Vocal type does not matter in contemporary singing.  But a usual guide to identify your type is to find our what singer you relate to the most.  Most likely you will be in the same Fach as the singer you have as a point of reference.  Usually you will 1. Be able to sing that specific singer's songs with ease while others struggle 2.  You will be able to improvise easily  

Subconsciously, we relate to singers and singing style that complements our voice, especially in untrained singers.  

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Do you feel more comfortable singing any of the songs below? Try to sing them like them, not just one note but the whole song.

 

 

 

Michael Bublè is Baritone. Marc Anthony is Tenor. I've chosen songs with a lot of text.

I think knowing your most comfortable range for singing (tessitura) is important. And it is clear we all want to know it.

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5 hours ago, Rosa said:

Do you feel more comfortable singing any of the songs below? Try to sing them like them, not just one note but the whole song.

 

 

 

Michael Bublè is Baritone. Marc Anthony is Tenor. I've chosen songs with a lot of text.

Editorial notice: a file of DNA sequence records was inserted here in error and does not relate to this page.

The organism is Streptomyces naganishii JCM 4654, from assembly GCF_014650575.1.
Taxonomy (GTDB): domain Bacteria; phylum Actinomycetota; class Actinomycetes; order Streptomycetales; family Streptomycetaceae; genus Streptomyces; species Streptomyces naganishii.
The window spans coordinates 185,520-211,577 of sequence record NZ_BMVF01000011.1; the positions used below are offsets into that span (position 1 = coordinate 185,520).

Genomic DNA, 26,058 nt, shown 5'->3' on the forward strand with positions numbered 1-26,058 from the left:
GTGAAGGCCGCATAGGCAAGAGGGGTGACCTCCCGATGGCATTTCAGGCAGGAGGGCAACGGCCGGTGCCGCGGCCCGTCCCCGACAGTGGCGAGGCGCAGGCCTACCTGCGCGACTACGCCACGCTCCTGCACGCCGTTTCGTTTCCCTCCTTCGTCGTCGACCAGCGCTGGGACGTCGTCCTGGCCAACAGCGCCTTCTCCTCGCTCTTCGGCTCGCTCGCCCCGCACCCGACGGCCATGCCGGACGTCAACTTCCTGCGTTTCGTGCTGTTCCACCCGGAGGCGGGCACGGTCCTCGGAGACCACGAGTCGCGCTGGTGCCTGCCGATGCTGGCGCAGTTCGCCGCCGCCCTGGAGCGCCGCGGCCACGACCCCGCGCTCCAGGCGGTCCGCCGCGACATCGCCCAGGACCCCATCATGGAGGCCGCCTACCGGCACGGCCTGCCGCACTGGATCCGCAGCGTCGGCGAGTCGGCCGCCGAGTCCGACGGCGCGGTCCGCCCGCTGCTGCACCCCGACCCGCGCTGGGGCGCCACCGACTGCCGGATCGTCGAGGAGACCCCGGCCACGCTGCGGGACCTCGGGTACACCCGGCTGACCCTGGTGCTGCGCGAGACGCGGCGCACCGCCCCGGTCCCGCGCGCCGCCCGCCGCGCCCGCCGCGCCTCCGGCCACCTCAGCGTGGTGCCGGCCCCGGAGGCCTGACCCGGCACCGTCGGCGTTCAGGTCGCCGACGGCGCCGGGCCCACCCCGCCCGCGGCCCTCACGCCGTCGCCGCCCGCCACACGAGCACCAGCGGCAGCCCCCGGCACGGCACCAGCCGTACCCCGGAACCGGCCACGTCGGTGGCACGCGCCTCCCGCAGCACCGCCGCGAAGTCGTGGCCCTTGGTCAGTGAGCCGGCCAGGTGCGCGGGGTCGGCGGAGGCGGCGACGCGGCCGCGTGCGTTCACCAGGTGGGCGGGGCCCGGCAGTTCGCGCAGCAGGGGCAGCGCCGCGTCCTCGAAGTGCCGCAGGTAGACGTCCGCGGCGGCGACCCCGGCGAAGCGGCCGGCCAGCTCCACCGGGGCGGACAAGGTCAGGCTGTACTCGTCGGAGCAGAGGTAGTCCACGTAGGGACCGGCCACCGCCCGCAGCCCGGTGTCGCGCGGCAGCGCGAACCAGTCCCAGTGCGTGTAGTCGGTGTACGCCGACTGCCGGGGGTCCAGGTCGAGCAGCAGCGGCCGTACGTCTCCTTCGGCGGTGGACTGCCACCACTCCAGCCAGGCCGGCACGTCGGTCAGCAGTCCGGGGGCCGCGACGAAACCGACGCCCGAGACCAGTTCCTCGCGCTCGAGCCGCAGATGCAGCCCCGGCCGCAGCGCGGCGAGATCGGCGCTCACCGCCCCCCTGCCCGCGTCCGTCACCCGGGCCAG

I think knowing your most comfortable range for singing (tessitura) is important. And it is clear we all want to know it.

I can sing both comfortably. But, my most comfortable singing range is a little lower than Anthony, where tone is concerned. Actually, I feel like my tessitura is BETWEEN these two singers ranges? Like a little higher than Buble's, but a little lower than Anthonys... (this is where my confusion comes from lol)

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   Fauch is in the sound not the range. The range part is whether you are loud and powerful in that range but the Sound still matters more. Ex. Neil Diamond vs James Taylor.They both can sing a powerful G2 the difference is that Neil Diamond will shake the floor with the lower overtones and James Taylor will cut throught the room with high overtones.

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3 hours ago, MDEW said:

   Fauch is in the sound not the range.

I definitely agree with this.  Except maybe for very low notes, it is true that extraordinarily low voices will be able to get down much lower with ease than say, a uniquely high one.  I know some guys who start straining at D3 and others who are just warming up at F2.  Seems the low range is more fixed than high in my amateur opinion.  

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Basically, simplifying hugely, a fach is used to determine if a singer can handle role comfortably and reliably a number of nights a week for a number of weeks for a show in opera. For example, the casting director has a devil character and decides to cast a light tenor. So, he needs a guy that can sing the tenor range with a light or bright sound and do that three nights a week for an 8 week engagement. A guy that has the sound and range he is looking for is a "light tenor" for the run of that show.

And might very well get cast as a helden tenor in the next show.